I'm a little late with this one, since I've prioritized other things lately, but now it is here.
The gear list, excluding the bike is here. I will probably be kicked out of the lightweight community for this, since the total weight excluding the bike was 17.6 kg, but I'd like to point out that almost 5 kg of that was camera and bike specific gear. Anyway, I don't intend to go through all the details here. Instead I'll just give some random observations on what worked and what did not work.
The most important part of a bikepacking trip is naturally the bike. I got the Surly Pugsley last fall and built it to be capable of unsupported trips for at least a week in both summer and winter. It works very well for this purpose. During the winter the fat tires give lots of floatation on trails and snowmobile tracks and in exceptional circumstances even on snow crust. During the summer the fat tires provide a sufficient amount of suspension in a mechanically simple package and the extra floatation is also useful in certain terrain. The internal Alfine gear system works very well and is not vulnerable to the same problems external derailleur gears are. If the Alfine breaks down it is impossible to repair in the field, though, but the Pugsley allows swapping to rear and front wheels, which could help in some cases. I have a 20 tooth fixed gear on the front wheel just for this purpose.
I've equipped my Pugsley with a frame bag and both front and rear racks. The racks weight about 520 g each and the frame bag 300 g. This setup enables me to load all the gear on the bike itself, leaving the back free for a light slingshot type camera bag. With a badly herniated lower back riding with a heavy backpack is out of the question anyway.
It is hard to find anything negative to say about the bike setup, except that it weighs about 5 kg more than a full suspension bike without any extra bags. It also rolls noticeably heavier on asphalt and to some extent dirt roads, but when the going gets rough there is no difference in rolling resistance. I would still say that a fatbike is the optimal bike for the Pöyrisjärvi region.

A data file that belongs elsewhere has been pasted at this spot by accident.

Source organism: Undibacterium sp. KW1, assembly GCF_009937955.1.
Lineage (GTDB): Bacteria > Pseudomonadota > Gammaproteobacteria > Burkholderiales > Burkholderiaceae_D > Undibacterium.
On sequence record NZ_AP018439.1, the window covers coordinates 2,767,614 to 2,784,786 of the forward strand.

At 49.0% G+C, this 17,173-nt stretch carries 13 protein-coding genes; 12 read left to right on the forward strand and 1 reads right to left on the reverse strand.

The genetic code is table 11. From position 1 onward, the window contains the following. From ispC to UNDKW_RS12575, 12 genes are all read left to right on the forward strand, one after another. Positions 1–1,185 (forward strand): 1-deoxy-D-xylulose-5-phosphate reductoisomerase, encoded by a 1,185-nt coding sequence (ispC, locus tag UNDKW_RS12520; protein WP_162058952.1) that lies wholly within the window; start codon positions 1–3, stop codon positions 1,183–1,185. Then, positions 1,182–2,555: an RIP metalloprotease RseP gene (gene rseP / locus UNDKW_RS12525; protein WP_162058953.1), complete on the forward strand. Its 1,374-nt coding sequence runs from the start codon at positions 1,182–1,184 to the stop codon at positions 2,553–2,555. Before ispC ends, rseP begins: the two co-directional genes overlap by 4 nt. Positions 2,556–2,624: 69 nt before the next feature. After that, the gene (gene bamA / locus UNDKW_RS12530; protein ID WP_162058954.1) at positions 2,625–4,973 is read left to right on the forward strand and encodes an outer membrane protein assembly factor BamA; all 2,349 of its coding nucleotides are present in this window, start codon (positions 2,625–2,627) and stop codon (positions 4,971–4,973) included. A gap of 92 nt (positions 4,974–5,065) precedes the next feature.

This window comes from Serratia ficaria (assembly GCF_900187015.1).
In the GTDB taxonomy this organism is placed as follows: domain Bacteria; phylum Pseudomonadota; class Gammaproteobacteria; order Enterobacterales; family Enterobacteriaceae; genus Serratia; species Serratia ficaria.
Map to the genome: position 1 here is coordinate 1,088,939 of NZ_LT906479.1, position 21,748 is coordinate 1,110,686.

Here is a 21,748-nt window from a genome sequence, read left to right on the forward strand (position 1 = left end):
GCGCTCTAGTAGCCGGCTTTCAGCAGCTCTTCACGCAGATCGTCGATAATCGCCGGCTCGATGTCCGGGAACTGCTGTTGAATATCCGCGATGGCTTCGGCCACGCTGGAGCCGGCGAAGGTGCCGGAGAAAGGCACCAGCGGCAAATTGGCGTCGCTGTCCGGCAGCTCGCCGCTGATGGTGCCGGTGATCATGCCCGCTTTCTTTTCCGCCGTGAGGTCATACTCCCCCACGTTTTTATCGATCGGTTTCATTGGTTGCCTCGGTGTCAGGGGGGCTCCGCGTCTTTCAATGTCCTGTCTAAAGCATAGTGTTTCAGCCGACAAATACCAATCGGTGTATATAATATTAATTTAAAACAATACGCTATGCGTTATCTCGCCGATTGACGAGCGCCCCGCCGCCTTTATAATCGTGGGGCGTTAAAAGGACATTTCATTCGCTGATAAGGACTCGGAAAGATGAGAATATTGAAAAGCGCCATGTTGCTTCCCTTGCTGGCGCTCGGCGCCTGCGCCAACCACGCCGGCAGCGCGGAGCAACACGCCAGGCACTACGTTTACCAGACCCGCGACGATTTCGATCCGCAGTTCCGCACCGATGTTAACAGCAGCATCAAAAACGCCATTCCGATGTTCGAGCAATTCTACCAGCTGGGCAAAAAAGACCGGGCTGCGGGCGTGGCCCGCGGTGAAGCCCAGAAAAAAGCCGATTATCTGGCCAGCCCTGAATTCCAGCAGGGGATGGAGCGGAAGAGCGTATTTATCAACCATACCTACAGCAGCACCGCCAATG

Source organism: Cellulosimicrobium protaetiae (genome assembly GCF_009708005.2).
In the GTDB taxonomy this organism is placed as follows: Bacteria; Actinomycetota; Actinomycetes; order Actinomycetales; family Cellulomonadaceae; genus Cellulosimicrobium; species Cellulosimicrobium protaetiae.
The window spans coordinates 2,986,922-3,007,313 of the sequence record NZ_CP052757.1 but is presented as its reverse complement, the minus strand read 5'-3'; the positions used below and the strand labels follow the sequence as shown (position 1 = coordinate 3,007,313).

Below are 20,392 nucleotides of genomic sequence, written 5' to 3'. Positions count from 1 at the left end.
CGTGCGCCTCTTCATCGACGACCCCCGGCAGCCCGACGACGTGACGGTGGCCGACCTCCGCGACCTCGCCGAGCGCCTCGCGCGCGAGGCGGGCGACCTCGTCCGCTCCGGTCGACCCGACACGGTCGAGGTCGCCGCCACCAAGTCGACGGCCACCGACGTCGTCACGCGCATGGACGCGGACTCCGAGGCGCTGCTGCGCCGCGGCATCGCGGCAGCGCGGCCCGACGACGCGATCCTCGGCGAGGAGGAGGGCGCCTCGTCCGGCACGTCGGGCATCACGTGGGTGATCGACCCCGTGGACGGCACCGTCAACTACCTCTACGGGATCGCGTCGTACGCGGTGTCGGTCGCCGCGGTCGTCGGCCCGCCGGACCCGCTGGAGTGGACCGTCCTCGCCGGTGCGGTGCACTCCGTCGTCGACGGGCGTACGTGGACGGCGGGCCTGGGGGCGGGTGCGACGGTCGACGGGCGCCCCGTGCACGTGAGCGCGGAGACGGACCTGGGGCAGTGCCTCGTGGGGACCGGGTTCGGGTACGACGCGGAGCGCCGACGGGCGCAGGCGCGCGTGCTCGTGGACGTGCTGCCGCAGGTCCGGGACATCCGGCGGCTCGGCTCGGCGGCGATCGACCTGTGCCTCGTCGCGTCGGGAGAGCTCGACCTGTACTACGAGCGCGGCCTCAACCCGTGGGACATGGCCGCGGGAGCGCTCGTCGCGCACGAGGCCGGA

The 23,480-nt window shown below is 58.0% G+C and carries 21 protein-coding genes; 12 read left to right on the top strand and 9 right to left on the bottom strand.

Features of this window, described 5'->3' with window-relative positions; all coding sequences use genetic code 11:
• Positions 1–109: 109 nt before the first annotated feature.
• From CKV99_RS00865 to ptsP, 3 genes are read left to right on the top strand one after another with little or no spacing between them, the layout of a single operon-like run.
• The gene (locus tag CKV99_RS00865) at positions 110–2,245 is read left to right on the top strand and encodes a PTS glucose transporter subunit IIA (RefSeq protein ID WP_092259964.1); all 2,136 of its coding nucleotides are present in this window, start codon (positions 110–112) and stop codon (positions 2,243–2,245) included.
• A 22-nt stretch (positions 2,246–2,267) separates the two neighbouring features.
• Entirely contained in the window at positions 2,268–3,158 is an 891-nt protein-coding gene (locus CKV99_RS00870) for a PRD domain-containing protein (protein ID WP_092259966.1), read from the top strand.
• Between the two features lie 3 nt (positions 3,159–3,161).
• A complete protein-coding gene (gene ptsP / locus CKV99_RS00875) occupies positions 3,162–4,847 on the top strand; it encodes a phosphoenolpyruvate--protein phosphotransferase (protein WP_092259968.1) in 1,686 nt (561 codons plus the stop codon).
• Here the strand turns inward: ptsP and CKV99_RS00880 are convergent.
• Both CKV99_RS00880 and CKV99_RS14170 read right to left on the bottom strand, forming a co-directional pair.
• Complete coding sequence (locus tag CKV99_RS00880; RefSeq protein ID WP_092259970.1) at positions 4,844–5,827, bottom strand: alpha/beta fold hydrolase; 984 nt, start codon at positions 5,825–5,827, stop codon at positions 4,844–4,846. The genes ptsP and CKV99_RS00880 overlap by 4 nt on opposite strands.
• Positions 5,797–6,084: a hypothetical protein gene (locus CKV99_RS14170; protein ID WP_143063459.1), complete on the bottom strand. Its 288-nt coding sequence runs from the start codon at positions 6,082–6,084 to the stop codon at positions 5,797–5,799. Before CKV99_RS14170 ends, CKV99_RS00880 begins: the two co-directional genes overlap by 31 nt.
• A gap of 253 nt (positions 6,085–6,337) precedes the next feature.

Shelter and sleeping
I'm still very satisfied with the Tarptent Double Rainbow. This tent model is a good compromise between a tarp and a tent. In good weather it can provide a very open bug shelter and when the weather gets bad it can be closed down fully. It is also fast and easy to set up. The weight is 1150 g for this two person model, which is quite ok in my book. With the lightest possible solo solution I could save about 700 g in weight, but I really can't justify getting a separate solo tent currently. The Double Rainbow is big enough for me and one of the kids, which was one of the criteria for buying it.
The sleeping gear was my old Beeline 900 sleeping bag weighing 600 g. I've used it in comfort in a few degrees below freezing, so a lighter solution could be possible for a trip like this, but I still think 600 g is quite ok. My home made fleece wine bag pillow is worth its weight (120 g), but the Prolite 4 Short sleeping pad is a little heavy at 520 g. The NeoAir Short sleeping pad I ordered via Partiovaruste just arrived and should be a better: It weighs 260 g, is warmer and pack down smaller (see the picture below). Now that the kids are accompanying me on more outdoor overnighters I could justify getting a new one, since the old Prolite 4 still gets some use. Otherwise I'm reluctant to replace existing gear that works perfectly fine for several reasons, one of them being trying to consume less for environmental reasons. A last minute addition was the Kaira Extreme closed cell foam sleeping pad weighing 146 g, which is quick to use for short breaks and also gives structure to the drysack containing food on the front rack.
Food and cooking gear